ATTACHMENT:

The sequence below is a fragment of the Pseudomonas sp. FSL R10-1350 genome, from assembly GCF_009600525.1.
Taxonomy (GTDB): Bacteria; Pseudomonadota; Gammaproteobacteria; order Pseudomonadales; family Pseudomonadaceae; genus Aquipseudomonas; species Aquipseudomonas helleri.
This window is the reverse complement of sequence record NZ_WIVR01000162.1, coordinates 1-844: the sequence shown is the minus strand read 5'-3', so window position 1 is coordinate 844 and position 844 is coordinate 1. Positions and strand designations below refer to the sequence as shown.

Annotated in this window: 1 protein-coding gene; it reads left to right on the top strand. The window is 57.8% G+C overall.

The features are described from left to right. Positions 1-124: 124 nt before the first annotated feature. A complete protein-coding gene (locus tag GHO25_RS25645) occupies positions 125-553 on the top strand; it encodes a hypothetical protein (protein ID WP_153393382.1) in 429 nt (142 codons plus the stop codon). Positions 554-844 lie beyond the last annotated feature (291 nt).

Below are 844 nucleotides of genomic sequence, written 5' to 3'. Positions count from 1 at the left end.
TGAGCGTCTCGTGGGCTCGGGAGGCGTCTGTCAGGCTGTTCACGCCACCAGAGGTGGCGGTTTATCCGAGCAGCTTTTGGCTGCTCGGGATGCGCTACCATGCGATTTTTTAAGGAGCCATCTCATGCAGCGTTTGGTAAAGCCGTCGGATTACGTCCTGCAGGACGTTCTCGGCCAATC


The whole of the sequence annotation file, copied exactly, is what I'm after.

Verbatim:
The sequence below is a fragment of the Pseudomonas sp. FSL R10-1350 genome, from assembly GCF_009600525.1.
Taxonomy (GTDB): Bacteria; Pseudomonadota; Gammaproteobacteria; order Pseudomonadales; family Pseudomonadaceae; genus Aquipseudomonas; species Aquipseudomonas helleri.
This window is the reverse complement of sequence record NZ_WIVR01000162.1, coordinates 1-844: the sequence shown is the minus strand read 5'-3', so window position 1 is coordinate 844 and position 844 is coordinate 1. Positions and strand designations below refer to the sequence as shown.

Annotated in this window: 1 protein-coding gene; it reads left to right on the top strand. The window is 57.8% G+C overall.

The features are described from left to right. Positions 1-124: 124 nt before the first annotated feature. A complete protein-coding gene (locus tag GHO25_RS25645) occupies positions 125-553 on the top strand; it encodes a hypothetical protein (protein ID WP_153393382.1) in 429 nt (142 codons plus the stop codon). Positions 554-844 lie beyond the last annotated feature (291 nt).

Below are 844 nucleotides of genomic sequence, written 5' to 3'. Positions count from 1 at the left end.
TGAGCGTCTCGTGGGCTCGGGAGGCGTCTGTCAGGCTGTTCACGCCACCAGAGGTGGCGGTTTATCCGAGCAGCTTTTGGCTGCTCGGGATGCGCTACCATGCGATTTTTTAAGGAGCCATCTCATGCAGCGTTTGGTAAAGCCGTCGGATTACGTCCTGCAGGACGTTCTCGGCCAATC